Fred Warner is what the NFL dream looks like in person. A leader. A warrior. A budding superstar. A shining example of hard work, perseverance and how to do things the right way.
A first-team All-Pro now arguably the best dang linebacker in the entire league.
And now, the highest-paid linebacker in NFL history. No argument about that.
With 2021 training camp looming, the 49ers weren’t about to allow their defensive leader to set foot on the practice field without the massive raise and huge contract he most certainly deserves.
Warner raised the bar for linebackers throughout the league when he signed a five-year, $95.225 million contract extension with the 49ers, July 22, a deal that includes $40.5 million in guaranteed money. Warner’s average annual salary of $19 million puts him ahead of Seattle All-Pro linebacker Bobby Wagner ($18 million per year) as the NFL’s new standard-bearer at the position.
“I think it’s something that happened organically throughout the process,” Warner said. “The only thing I wanted was to, obviously, be a Niner for a long time and to get what I deserved. We did both of those things. It just happened to be that we moved the needle in the right direction for the rest of the inside linebackers in the league.”
Special guys get special treatment. And so do special players.
Warner lifted himself into that category last year as the mainstay of a San Francisco defense — and the entire team, for that matter — that somehow managed to remain a top-5 NFL unit despite a season-long succession of injuries to key players that forced 12 different defensive regulars to miss games to injury — some of them for extended periods and others for almost the entirety of the season.
But not Warner. He was in the middle of the fray throughout every battle directing his teammates, making plays at all three levels and asserting himself as the new kingpin among linebackers throughout the league. Warner has started all 51 games the 49ers have played, including playoffs, since he entered the NFL as San Francisco’s third-round draft pick in 2018.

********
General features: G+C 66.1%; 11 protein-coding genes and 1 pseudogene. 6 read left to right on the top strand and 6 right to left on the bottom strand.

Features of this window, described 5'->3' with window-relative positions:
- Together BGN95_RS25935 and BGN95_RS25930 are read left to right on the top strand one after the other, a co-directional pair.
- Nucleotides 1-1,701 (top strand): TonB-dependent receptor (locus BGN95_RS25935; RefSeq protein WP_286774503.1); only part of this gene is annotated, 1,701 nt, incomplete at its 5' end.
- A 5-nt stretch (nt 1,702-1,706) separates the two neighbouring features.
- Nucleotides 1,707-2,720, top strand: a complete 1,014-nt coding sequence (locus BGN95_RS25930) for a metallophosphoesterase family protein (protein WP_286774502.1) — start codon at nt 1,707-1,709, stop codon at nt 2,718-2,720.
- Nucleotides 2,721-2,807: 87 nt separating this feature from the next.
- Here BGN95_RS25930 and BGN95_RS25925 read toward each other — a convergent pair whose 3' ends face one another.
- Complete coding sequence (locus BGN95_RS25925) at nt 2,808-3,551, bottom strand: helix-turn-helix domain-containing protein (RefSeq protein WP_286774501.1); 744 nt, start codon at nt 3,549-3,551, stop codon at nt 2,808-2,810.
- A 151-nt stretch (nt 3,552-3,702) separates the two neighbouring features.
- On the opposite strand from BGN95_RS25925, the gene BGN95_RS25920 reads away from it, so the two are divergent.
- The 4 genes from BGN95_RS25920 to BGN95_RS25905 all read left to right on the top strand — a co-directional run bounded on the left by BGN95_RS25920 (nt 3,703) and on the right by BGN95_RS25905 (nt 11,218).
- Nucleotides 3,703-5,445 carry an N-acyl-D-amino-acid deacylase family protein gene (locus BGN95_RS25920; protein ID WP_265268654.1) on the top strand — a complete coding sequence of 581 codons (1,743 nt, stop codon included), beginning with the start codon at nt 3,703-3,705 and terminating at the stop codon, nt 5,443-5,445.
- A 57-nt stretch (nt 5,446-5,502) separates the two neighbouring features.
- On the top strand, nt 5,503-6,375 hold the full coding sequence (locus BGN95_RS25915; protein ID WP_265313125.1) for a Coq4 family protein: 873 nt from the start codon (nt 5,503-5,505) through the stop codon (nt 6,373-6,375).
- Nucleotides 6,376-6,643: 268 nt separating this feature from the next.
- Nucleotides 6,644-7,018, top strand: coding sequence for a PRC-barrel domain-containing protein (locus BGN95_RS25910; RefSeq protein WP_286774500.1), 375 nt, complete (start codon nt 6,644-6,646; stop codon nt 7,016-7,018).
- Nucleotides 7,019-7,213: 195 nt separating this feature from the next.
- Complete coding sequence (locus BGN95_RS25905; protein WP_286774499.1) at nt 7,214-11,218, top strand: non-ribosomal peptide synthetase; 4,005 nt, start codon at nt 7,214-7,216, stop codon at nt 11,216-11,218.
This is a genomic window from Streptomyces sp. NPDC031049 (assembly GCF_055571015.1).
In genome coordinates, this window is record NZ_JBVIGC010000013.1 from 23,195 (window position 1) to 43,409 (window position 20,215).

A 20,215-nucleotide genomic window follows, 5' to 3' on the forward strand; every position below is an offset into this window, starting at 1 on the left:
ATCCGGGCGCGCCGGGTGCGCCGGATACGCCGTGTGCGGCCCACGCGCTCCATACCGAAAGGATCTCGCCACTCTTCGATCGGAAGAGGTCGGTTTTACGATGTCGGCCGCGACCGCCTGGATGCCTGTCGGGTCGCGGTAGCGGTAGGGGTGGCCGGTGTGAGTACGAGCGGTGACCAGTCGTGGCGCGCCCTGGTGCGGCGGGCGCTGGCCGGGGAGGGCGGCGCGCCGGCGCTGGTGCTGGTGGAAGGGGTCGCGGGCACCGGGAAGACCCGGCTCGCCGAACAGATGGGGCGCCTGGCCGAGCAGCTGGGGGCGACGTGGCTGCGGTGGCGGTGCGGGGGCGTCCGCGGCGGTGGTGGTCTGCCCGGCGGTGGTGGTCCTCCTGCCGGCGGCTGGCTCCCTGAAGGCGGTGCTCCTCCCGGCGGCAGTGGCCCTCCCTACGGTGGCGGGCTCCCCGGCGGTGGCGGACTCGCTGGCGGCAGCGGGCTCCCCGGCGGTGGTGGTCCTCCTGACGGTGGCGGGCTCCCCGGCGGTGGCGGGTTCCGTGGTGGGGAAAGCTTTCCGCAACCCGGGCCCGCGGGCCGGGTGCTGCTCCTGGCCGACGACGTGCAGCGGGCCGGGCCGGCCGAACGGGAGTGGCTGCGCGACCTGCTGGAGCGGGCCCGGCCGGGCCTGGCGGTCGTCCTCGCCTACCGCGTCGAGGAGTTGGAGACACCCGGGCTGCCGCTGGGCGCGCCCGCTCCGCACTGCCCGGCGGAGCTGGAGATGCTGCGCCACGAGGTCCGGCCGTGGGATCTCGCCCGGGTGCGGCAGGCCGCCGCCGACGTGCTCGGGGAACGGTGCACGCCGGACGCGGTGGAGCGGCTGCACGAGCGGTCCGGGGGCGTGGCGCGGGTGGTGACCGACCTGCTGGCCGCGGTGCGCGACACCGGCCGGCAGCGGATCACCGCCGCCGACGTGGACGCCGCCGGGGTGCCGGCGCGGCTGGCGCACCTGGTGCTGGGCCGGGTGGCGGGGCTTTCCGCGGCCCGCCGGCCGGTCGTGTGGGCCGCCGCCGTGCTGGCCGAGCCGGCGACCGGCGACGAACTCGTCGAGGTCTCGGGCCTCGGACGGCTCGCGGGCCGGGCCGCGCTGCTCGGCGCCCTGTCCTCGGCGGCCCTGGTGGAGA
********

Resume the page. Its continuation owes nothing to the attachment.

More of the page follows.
And he has done it with a certain style, flair and impact that sets him apart from the rest of the best at the position.
“Fred, you can call him the new-age line-backer,” first-year 49ers defensive coordinator DeMeco Ryans said. “He does it all. Whether it’s pass-rushing, stopping the run, stopping the pass, Fred — he can do it all.”
After leading the 49ers with 124 tackles as a rookie, Warner emerged in 2019 as a key force in the middle of a fearsome San Francisco defense that carried the 49ers to the Super Bowl and finished the season ranked No. 2 in the NFL. Warner led the 49ers again with 118 tackles and his playmaking ability emerged with three sacks, nine passes defensed, three forced fumbles and an interception Warner returned 46 yards for a touchdown.
But Warner took his game to a whole new level last season while the other key cogs of the San Francisco defense were dropping like flies around him throughout the year.
He led the 49ers for the third consecutive season with a career-high 125 tackles, and though the numbers that reflect game-breaking plays didn’t necessarily shout out for attention individually (two interceptions, two fumble recoveries, one sack, one forced fumble, six passes defensed, seven QB hits) they did display the versatility and impact play that has marked Warner as one of the NFL’s most feared and productive defenders.
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Fred Warner vaulted to stardom with a spectacular 2020 season — and the 49ers rewarded him this summer with a $95.225 million deal that makes him the highest-paid inside linebacker in NFL history. By today’s standards, Warner’s performance last year was worth the money as he posted an Approximate Value of 19 — matching the highest score ever recorded by a San Francisco defender according to a Pro Football Reference formula that puts a single number on each player-season across all positions since 1960. Patrick Willis and NaVorro Bowman (twice) also had seasons with an AV of 19 as they dominate this list of the greatest individual seasons by a linebacker in 49ers history.
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